Glenn wants to dive deep into different philosophical topics this year. As CRT and woke curricula are demonizing the "western tradition," it is vitally important that we preserve the tradition that gave birth our nation and gives context to the culture we live in today. Here are the top 11 books to give you a crash course in the western philosophic tradition. If you don't have the time to read them, you can find an overview to each of the books below!

1. Plato's Republic

The first titan of Greek philosophy, Plato articulated the set of questions that would drive the future western philosophical tradition. The pre-eminent question among Greek philosophers was "what is the thing that explains everything." In philosophical lingo, this question is framed as "what is the logos or the good." Plato argued that reality could be explained in terms of the "forms." For example, when you see multiple examples of a "courageous" act, then, Plato would argue, there is such a thing as "courage." The form of "the good" is the form that gives meaning to all of reality. Humans use their rational minds to contemplate what is good and then align their desires to "the good" in order to pursue it.

2. Aristotle's Nicomachean Ethics

The second titan of Greek philosophy was none other than Aristotle, who was a student of Plato. Aristotle deviated from his teacher's claims about "forms" and instead argued that every single thing has a purpose, a telos. For example, the telos of a chair is to provide a place for someone to sit. In the same way that a chair's purpose is to provide a place for someone to sit, Aristotle argues that the telos of human beings is to pursue happiness.

In the first page of the Nicomachean Ethics, Aristotle claims that every action is done for the sake of pursuing happiness, although, all too often, our actions are misplaced. We often pursue things we believe will make us happy when, in reality, they are fleeting, momentary pleasures that result in despair, heartbreak, or pain. Rather than conforming the world around us to fit our momentary desires, Aristotle argues that we achieve happiness by understanding the nature of the world around us and how we fit into it by actively cultivating virtues in order to make our soul "fit to be happy." Work and action, therefore, are not mere moral "to-do lists," but rather bring us fulfillment.

3. Augustine's City of God

If Plato is the first titan of ancient philosophy, then Augustine is the first titan of medieval philosophy. Medieval philosophy begins with the re-discovery of ancient philosophical texts that had been lost throughout the Roman Empire. As Christianity had taken root and spread across the western world, medieval philosophy integrated these newly-discovered texts into Christian theology. Augustine is the pre-eminent medieval Neo-platonic philosopher, incorporating Plato's philosophy into Christian theology.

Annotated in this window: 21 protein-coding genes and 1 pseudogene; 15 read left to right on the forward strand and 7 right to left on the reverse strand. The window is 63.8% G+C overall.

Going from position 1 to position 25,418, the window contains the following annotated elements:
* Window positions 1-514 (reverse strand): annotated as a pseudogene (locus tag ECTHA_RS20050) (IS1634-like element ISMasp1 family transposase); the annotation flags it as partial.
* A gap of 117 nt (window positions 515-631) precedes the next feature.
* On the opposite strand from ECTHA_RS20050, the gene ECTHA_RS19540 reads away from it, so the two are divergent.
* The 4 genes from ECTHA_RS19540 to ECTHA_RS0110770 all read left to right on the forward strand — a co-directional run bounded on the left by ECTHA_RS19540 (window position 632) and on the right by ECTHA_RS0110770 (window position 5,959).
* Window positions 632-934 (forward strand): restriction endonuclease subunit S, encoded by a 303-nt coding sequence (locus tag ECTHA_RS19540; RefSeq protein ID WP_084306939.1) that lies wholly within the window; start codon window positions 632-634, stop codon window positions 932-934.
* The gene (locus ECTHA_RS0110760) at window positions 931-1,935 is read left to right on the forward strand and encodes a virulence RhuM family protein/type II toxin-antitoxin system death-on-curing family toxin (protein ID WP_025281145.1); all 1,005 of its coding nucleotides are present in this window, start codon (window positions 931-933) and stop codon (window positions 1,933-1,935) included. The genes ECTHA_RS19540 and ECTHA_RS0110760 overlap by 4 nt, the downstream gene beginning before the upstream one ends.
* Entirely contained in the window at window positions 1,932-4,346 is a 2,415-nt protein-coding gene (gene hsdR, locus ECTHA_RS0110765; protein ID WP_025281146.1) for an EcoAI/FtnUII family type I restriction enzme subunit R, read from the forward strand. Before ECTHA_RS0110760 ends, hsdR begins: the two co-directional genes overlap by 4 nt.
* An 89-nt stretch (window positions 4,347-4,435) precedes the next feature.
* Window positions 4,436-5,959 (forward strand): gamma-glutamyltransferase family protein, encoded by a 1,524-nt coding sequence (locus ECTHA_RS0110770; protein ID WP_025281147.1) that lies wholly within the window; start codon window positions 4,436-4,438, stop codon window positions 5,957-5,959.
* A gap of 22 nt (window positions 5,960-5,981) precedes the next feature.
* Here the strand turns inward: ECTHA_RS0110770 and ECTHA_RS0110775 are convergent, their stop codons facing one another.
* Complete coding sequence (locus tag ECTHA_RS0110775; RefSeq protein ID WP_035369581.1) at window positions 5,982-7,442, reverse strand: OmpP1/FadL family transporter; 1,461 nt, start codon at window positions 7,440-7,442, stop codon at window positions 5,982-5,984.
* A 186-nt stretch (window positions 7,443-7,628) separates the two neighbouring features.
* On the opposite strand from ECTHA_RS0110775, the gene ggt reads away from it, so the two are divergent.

Augustine claimed that God himself is the ultimate "form" or "the good" from which all of reality derives its meaning and existence. A thing is "good" insofar as it coalesces with the way God intended it to be. When a thing stays away from God's intention, it is "not good." From this, we get the Augustinian definition of "evil" as a "privation" or "absence of goodness," which ultimately corresponds to God's nature and character.

4. Aquinas' Summa Theologica

Just as Augustine incorporated Plato's philosophy into Christian theology, the second medieval titan, Thomas Aquinas, incorporated Aristotelian philosophy into Christian theology. Building from Aristotle, Aquinas argues that Christ is our happiness, the longing of every human heart and the object of every human action. Though we may think we are pursuing happiness outside of Christ, our this pursuit is misplaced and will result in fleeting pleasure and pain. True happiness and fulfillment, Aquinas argues, is found in Christ himself and the pursuit of his nature.

**Note: Aquinas' Summa is one of the largest works ever written and contains arguments about many different subjects--there are concise versions that will save you a lot of time!

5. Francis Bacon's Novem Organum